Pediatric Neuro-Enhancement – Interdisciplinary Research Week
Ethical, Social and Legal Questions in Comparison between North America and Germany
7-11 March 2016, Osnabrück / Germany
Conference Organiser: Universität Osnabrück, with support from the Federal Ministry of Education and Research
“In terms of human functioning, an enhancement is by definition an improvement on what went before. If it wasn’t good for you, it wouldn’t be enhancement.” – John Harris, p. 9 (Enhancing Evolution).
This quote encapsulates a pretty common assumption about enhancements – not only the definitional element of the first half, but also the arguably more normative claim at the end ‘if it wasn’t good for you, it wouldn’t be enhancement.’ It is of course reasonable to assume then that enhancements are, not only good things generally, but are also good things for the people who undergo them; that they are good for the enhanced individual. However, Jen has argued, and Sarah has explored, the fact that that this can’t always be said to be the case.
Jen has argued that cognitive enhancement is not something that is an inherently good thing to bestow on young children, and that this can be demonstrated clearly in the way that we deal with gifted children in our society today, and could even lead to unforeseen consequences such as a new kind of disability. Meanwhile Sarah has explored the idea that moral enhancement (for all its conceptual issues) is something that does not directly benefit the enhanced individual, and that efforts to offer someone a reason to undergo such an intervention are likely to fall flat. Today, they discuss their research.
“Reflections on Bioethics and Law – Yesterday, Today and Tomorrow”
Centre for Social Ethics and Policy, School of Law, The University of Manchester / UK
4 November 2016
Despite the welfare of the child being afforded special legal and moral importance, it appears that the law is currently not objective in its application to children. There is an undeniable link between healthy child development and education, with the latter greatly impacting on mental health and general well-being. Drawing on the example of the differential treatment of gifted children in an educational context, I argue that the legal framework with regard to learning disabilities and cognitive impairments operates contrary to the proclaimed goal of protecting and promoting the welfare of the child. This, I argue, constitutes unjustified discrimination, especially since there is a case to be made that highly cognitively able children could be considered disabled under a social model of disability. Whilst the group of affected children is small at present, developments in cognitive enhancement technologies mean that many more children might in the future be affected. Since the law currently fails gifted children, it will by analogy also likely fail cognitively enhanced children.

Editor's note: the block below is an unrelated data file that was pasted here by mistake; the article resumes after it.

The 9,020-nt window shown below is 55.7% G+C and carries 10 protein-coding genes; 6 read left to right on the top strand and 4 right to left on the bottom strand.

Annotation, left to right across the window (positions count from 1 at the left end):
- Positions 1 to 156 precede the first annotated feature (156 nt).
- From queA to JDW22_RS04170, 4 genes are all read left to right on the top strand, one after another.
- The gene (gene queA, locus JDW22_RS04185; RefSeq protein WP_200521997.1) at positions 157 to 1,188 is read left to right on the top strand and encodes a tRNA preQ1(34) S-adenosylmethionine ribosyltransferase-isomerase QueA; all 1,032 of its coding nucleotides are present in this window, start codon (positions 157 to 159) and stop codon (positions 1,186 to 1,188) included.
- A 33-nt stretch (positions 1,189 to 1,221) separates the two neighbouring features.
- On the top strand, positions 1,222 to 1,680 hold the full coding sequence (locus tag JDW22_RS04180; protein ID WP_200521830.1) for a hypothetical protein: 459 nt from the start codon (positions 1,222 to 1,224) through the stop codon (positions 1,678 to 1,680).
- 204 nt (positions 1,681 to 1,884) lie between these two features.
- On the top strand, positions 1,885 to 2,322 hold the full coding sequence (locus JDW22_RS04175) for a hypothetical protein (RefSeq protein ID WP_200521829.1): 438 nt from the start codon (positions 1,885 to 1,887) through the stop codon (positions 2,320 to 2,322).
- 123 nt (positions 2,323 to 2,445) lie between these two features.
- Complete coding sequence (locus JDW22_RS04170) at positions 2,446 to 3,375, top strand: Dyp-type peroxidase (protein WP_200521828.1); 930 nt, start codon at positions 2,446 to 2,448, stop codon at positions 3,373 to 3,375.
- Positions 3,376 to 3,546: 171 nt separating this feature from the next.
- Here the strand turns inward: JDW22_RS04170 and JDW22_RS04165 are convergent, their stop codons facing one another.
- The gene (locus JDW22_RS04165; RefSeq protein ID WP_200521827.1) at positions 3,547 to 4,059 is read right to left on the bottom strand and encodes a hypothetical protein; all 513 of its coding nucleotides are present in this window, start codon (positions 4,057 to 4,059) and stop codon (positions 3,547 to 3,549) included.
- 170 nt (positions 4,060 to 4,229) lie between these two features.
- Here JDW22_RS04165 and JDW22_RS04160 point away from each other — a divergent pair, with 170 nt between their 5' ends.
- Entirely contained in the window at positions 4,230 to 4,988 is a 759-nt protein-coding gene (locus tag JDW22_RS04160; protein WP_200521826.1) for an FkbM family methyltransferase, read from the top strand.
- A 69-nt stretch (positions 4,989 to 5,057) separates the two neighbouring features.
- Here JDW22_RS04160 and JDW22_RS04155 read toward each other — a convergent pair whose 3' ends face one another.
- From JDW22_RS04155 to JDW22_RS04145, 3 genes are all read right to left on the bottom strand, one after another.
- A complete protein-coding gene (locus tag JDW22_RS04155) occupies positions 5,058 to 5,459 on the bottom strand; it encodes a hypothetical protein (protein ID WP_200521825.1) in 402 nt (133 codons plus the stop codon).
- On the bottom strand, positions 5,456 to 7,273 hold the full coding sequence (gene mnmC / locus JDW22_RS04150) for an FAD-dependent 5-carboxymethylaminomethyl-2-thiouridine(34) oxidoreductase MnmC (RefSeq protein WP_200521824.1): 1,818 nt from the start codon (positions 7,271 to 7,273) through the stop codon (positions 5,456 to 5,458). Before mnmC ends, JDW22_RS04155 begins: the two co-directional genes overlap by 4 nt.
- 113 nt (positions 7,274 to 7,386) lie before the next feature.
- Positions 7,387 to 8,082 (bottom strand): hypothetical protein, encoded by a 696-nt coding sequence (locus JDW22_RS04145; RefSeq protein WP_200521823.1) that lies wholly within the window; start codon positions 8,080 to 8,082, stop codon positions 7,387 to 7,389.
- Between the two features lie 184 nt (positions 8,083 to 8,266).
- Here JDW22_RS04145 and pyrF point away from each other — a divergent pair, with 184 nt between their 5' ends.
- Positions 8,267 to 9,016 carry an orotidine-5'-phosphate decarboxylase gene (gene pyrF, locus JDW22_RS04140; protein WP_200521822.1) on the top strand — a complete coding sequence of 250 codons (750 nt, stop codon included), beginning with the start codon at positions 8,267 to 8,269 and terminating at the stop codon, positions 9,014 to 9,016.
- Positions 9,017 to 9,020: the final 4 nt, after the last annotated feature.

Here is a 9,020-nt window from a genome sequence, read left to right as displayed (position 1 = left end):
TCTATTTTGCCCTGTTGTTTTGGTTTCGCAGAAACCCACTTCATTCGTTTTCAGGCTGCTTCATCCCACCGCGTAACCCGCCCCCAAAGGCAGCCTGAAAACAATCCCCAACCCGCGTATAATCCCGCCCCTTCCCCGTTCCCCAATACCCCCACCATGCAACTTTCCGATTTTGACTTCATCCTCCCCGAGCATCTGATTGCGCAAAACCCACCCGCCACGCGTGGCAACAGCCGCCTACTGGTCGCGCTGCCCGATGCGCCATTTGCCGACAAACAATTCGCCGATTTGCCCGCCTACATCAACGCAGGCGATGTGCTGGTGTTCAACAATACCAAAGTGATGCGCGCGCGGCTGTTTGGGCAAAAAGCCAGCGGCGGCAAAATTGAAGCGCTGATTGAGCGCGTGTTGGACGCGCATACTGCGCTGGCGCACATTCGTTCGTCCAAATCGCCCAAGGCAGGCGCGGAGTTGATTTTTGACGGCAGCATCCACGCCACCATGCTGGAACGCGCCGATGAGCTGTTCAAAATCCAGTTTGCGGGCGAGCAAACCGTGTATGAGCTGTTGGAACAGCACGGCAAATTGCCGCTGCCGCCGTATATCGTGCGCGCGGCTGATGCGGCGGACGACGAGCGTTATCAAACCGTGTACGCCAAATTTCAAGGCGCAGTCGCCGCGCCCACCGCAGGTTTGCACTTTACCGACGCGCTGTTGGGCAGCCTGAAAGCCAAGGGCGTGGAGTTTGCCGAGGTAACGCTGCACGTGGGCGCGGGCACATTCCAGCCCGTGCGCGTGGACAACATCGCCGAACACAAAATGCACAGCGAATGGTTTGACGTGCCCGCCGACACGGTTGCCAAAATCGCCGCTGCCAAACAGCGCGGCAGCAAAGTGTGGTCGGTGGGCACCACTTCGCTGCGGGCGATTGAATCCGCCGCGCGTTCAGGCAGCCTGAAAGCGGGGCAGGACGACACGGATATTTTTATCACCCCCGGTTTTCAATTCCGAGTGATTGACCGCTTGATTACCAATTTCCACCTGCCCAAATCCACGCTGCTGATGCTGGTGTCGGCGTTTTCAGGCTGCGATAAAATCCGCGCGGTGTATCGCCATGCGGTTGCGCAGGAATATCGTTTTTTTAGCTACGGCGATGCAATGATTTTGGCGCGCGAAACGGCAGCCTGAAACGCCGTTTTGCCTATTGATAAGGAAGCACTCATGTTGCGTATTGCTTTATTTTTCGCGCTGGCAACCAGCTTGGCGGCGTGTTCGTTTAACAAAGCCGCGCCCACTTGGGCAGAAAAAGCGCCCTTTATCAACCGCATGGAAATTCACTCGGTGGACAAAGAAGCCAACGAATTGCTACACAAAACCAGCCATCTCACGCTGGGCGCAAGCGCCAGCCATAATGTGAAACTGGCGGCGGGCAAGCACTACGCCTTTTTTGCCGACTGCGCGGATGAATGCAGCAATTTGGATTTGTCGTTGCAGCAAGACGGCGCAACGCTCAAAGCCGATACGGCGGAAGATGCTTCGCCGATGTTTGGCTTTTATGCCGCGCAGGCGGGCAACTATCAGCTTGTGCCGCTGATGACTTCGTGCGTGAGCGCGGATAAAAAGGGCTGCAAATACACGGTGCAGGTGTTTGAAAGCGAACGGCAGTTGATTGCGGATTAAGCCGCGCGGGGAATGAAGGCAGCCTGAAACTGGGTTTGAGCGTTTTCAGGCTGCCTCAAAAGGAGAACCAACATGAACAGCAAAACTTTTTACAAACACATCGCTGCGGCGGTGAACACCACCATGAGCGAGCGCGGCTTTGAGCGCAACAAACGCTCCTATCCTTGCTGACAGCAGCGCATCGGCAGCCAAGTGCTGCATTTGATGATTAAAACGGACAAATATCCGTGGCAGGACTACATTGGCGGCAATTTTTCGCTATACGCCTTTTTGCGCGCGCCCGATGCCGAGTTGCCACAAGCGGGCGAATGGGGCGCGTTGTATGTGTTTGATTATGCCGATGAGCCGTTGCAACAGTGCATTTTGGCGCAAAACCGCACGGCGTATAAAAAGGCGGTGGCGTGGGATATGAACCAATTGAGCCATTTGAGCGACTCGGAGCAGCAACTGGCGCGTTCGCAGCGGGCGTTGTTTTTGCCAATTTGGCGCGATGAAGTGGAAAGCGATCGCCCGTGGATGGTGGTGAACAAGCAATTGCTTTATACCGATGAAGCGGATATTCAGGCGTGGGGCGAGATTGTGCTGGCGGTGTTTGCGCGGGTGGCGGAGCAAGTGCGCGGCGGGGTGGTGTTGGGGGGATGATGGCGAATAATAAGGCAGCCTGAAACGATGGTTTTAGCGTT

Despite the welfare of the child being the ‘paramount consideration’, it appears that the law is currently not objective in its application to children. There is an undeniable link between healthy child development and education, with the latter greatly impacting on mental health and general well-being. Drawing on the example of the differential treatment of gifted children in an educational context, I argue that the legal framework with regard to learning disabilities and cognitive impairments operates contrary to the proclaimed goal of protecting and promoting the welfare of the child. This, I argue, constitutes unjustified discrimination, especially since there is a case to be made that highly cognitively able children could be considered disabled under a social model of disability. Whilst the group of affected children is small at present, developments in cognitive enhancement technologies mean that many more children might in the future be discriminated against. In addition, since the most promising cognitive enhancement interventions involve genetic technologies, such as pre-implantation genetic diagnosis, authorisation from the Human Fertilisation and Embryology Authority will likely be required. This means the state will be acting as a facilitator in ‘creating’ cognitively enhanced children, and as a result shares in the responsibility for such children and their particular welfare needs. Given the current treatment of gifted children in our educational and welfare system and the similarities to cognitively enhanced children, it is time to start regulating for the future.